An evaluation of the Public Access Defibrillation (PAD) Demonstration

4.3 Effectiveness of the PAD Demonstration

Page last updated: August 2008

When it came to commenting on the effectiveness of the PAD Demonstration in improving patient outcomes from cardiac arrest, a number of stakeholders stated that it was important to consider the original aim of the program first. The project was intended to 'test the water' regarding acceptance of AEDs in the Australian community. It was set up as a trial, with only a limited number of devices funded and installed at sites around the country.

The program was a concept where we thought there should be defibrillators available in the community. We took it to a level to test the water – Are they acceptable? Will people use them? The aim was really to work out the extent to which these things would be used. (Stakeholder)
In this context, Stakeholders were cautious when commenting on the effectiveness of the current PAD Demonstration in terms of improved patient outcomes and, more specifically, in identifying a causal relationship to a reduction in mortality rates from sudden cardiac arrest. With only one third (approximately 30%) of sudden cardiac arrest events occurring in public areas, stakeholders reported that it was difficult to judge whether the PAD Demonstration had improved survival rates from cardiac arrest in Australia on a larger scale.

We were never going to see improvements in increased survival [from this trial]. (Stakeholder)

You couldn't say that PAD has made a difference to mortality from sudden cardiac arrest in Australia, because such a small number happen in public places. But you could say that it has provided a more capable response. (Stakeholder)

However, stakeholders were very keen to emphasise that placements of AEDs under the PAD Demonstration had saved some lives and improved patient outcomes for a number of individuals.

Overall, the PAD trial could be judged as effective in providing a capable response to sudden cardiac arrest in public areas, in demonstrating that organisations were willing to accept AEDs and that the devices would be used appropriately when sudden cardiac arrest events occur.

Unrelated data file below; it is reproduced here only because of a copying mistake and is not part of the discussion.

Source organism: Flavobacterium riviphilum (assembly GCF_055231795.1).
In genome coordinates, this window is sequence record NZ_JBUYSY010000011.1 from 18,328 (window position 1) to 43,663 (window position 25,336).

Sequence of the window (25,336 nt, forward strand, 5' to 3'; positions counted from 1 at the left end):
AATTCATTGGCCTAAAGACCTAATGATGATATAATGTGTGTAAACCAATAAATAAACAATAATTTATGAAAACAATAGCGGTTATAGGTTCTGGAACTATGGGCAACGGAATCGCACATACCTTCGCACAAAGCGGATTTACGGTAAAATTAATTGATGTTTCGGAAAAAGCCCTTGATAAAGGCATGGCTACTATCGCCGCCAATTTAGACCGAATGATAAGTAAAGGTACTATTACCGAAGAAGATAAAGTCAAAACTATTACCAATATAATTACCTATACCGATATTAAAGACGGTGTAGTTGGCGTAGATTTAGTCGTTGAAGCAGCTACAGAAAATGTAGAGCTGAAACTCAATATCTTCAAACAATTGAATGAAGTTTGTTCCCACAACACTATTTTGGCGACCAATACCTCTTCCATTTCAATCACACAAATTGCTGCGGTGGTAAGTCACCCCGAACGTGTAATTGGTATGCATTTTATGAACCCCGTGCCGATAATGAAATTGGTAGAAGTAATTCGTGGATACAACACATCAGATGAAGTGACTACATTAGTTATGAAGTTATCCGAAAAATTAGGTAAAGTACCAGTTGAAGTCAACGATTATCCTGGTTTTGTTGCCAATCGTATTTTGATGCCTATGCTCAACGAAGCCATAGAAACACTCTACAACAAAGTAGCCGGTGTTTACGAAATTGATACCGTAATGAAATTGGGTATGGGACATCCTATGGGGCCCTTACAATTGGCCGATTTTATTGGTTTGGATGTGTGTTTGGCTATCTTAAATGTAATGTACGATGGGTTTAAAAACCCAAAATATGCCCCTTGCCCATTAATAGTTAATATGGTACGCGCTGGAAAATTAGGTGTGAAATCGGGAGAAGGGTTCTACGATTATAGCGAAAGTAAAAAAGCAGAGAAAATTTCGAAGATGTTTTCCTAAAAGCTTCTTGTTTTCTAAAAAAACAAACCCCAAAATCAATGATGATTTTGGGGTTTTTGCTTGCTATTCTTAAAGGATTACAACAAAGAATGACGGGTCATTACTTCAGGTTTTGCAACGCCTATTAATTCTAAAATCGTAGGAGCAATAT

When asked how PAD could impact on survival rates from cardiac arrest in Australia, Stakeholders drew comparison to the evolution of public access to defibrillation in the US. A combination of federal and state government funding, public advocacy and state and national regulation has assisted the US to evolve to a stage where it was considered a liability not to install AEDs.

It has gotten to the point in the US, where owners of buildings can be found negligent for NOT having an AED on site. Over there AEDs are seen as part of public safety. (Stakeholder)
Some stakeholders felt that the current Australian PAD trial had used similar guidelines to US, setting a solid foundation that could eventually translate into a broader saturation of AEDs. Others noted that the level of saturation needed for effective response to sudden cardiac arrest in Australia was a long way off, as Australia was yet to go down the path of regulation or large scale public awareness campaigns. A level of saturation of AEDs was required for early access defibrillation to impact on survival rates from cardiac arrest.

The question will come down to what is a reasonable standard of care. It will get to the stage that a person collapses and no if defibrillator is available that organisations will be held liable. (Stakeholder)

There has to be a saturation process but we are way off saturation here. Less than 10% I would say. (Stakeholder)

Case Study – Early Defibrillation at the MCG

Stakeholders frequently mentioned the rapid response early access defibrillation trial at the Melbourne Cricket Ground as being one of the most effective models. Generally, stakeholders believed that public access to defibrillation produced a three fold increase in the rate of survival from sudden cardiac arrest.

The trial of a three tiered response model implemented at the MCG was reported to have resulted in a 71% survival rate from cardiac arrest at the stadium (86% survived to ambulance handover) – compared with a 3% survival rate from out-of-hospital resuscitation reported at the same time.18 The survival rate of 71% was also believed by stakeholders to be several times higher than pure PAD programs.

The three tiers of response at the MCG consisted of:
  1. A central location notified of a collapse by radio communication
  2. Mobile defibrillation teams would then respond to the incident within 1-2 minutes and administer defibrillation (using older mobile defibrillators in the first instances, AEDs once that technology had advanced)
  3. Medical personnel formed the third tier – that is a nurse or a doctor would arrive on the scene to provide follow up treatment until hand over to the ambulance.
This tiered defibrillation model was tailor made for the venue, and ensured for the delivery of prompt CPR, timely defibrillation and advanced life support.

18 Wassertheil, Keane, Fisher, Leditchke. Cardiac arrest outcomes at the Melbourne Cricket Ground and Shrine of Remembrance using a tiered response strategy. Resuscitation 2000; 44: 97-104